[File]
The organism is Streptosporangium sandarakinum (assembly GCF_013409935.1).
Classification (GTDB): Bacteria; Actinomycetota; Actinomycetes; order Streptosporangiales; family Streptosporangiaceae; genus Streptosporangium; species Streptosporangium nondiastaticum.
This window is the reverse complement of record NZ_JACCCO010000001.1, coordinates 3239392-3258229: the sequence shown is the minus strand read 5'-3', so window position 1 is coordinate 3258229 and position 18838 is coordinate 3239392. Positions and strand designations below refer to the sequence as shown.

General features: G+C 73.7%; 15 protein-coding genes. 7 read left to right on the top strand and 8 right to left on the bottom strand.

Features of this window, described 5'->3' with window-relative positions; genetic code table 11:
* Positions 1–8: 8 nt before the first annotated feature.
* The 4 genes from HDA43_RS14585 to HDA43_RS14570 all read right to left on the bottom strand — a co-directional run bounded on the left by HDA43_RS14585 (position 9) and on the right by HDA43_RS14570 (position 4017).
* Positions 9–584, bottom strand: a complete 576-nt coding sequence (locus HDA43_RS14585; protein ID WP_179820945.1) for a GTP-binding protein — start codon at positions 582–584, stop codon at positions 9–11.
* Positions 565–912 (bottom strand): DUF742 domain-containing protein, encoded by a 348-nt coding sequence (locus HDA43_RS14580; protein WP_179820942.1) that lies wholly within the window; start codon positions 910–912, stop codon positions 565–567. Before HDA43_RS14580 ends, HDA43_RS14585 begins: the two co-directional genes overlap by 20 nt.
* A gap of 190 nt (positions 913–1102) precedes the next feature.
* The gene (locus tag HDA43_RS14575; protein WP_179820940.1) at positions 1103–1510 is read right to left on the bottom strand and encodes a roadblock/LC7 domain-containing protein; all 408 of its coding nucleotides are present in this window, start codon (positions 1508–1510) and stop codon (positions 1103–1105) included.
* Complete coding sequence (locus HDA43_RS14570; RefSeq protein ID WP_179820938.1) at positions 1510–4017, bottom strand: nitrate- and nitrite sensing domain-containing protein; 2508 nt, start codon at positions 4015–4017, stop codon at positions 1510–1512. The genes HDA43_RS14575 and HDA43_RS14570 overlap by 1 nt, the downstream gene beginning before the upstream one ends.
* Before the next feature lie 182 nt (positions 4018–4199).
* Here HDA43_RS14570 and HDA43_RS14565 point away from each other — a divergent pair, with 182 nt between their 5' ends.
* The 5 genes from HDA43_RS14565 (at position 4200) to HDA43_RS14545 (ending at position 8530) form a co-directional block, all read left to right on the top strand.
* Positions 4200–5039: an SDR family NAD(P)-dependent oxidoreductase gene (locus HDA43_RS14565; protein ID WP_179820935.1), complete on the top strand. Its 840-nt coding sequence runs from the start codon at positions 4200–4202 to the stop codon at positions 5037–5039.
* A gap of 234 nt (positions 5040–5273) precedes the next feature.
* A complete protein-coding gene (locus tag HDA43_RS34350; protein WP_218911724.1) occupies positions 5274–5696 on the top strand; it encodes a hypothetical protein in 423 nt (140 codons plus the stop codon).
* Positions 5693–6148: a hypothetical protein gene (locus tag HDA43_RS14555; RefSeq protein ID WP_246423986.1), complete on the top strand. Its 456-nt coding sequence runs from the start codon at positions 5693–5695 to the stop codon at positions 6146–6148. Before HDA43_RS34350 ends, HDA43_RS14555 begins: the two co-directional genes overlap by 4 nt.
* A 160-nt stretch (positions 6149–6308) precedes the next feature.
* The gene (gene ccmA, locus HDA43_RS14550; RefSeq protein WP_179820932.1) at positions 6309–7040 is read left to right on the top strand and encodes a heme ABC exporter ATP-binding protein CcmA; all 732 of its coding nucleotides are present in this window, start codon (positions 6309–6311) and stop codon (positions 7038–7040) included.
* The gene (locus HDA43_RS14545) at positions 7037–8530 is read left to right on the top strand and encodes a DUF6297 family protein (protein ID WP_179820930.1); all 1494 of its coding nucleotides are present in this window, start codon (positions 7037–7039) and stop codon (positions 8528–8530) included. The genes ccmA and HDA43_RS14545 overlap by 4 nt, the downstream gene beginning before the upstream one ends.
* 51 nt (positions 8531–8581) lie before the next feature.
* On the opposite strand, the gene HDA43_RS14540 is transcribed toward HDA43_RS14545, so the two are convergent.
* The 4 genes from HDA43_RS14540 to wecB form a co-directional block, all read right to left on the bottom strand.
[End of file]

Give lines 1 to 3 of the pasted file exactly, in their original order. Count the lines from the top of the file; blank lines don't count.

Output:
The organism is Streptosporangium sandarakinum (assembly GCF_013409935.1).
Classification (GTDB): Bacteria; Actinomycetota; Actinomycetes; order Streptosporangiales; family Streptosporangiaceae; genus Streptosporangium; species Streptosporangium nondiastaticum.
This window is the reverse complement of record NZ_JACCCO010000001.1, coordinates 3239392-3258229: the sequence shown is the minus strand read 5'-3', so window position 1 is coordinate 3258229 and position 18838 is coordinate 3239392. Positions and strand designations below refer to the sequence as shown.